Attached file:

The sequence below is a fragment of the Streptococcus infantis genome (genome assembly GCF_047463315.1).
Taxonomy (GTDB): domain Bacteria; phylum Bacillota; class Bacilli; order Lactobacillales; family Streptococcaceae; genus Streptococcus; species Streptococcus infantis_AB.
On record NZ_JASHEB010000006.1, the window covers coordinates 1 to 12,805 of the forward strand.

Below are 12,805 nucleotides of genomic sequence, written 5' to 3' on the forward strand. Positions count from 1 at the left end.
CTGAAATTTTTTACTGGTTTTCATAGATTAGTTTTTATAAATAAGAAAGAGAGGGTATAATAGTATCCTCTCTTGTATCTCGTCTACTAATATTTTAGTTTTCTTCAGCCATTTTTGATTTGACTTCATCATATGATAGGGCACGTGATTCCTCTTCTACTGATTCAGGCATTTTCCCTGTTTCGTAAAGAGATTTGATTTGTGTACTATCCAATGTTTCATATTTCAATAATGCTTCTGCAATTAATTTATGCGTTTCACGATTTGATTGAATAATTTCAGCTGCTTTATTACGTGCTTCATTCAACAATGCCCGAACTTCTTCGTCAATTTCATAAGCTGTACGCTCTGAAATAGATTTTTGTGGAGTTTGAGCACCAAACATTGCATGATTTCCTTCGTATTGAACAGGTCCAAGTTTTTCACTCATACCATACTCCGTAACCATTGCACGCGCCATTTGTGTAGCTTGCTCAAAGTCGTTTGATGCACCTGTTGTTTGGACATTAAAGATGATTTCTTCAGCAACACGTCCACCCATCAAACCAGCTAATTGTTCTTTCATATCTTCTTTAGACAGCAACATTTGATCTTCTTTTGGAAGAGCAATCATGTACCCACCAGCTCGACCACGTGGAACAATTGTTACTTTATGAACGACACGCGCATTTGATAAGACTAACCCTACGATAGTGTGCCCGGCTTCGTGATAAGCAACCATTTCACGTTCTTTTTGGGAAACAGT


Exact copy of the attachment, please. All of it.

The sequence below is a fragment of the Streptococcus infantis genome (genome assembly GCF_047463315.1).
Taxonomy (GTDB): domain Bacteria; phylum Bacillota; class Bacilli; order Lactobacillales; family Streptococcaceae; genus Streptococcus; species Streptococcus infantis_AB.
On record NZ_JASHEB010000006.1, the window covers coordinates 1 to 12,805 of the forward strand.

Below are 12,805 nucleotides of genomic sequence, written 5' to 3' on the forward strand. Positions count from 1 at the left end.
CTGAAATTTTTTACTGGTTTTCATAGATTAGTTTTTATAAATAAGAAAGAGAGGGTATAATAGTATCCTCTCTTGTATCTCGTCTACTAATATTTTAGTTTTCTTCAGCCATTTTTGATTTGACTTCATCATATGATAGGGCACGTGATTCCTCTTCTACTGATTCAGGCATTTTCCCTGTTTCGTAAAGAGATTTGATTTGTGTACTATCCAATGTTTCATATTTCAATAATGCTTCTGCAATTAATTTATGCGTTTCACGATTTGATTGAATAATTTCAGCTGCTTTATTACGTGCTTCATTCAACAATGCCCGAACTTCTTCGTCAATTTCATAAGCTGTACGCTCTGAAATAGATTTTTGTGGAGTTTGAGCACCAAACATTGCATGATTTCCTTCGTATTGAACAGGTCCAAGTTTTTCACTCATACCATACTCCGTAACCATTGCACGCGCCATTTGTGTAGCTTGCTCAAAGTCGTTTGATGCACCTGTTGTTTGGACATTAAAGATGATTTCTTCAGCAACACGTCCACCCATCAAACCAGCTAATTGTTCTTTCATATCTTCTTTAGACAGCAACATTTGATCTTCTTTTGGAAGAGCAATCATGTACCCACCAGCTCGACCACGTGGAACAATTGTTACTTTATGAACGACACGCGCATTTGATAAGACTAACCCTACGATAGTGTGCCCGGCTTCGTGATAAGCAACCATTTCACGTTCTTTTTGGGAAACAGT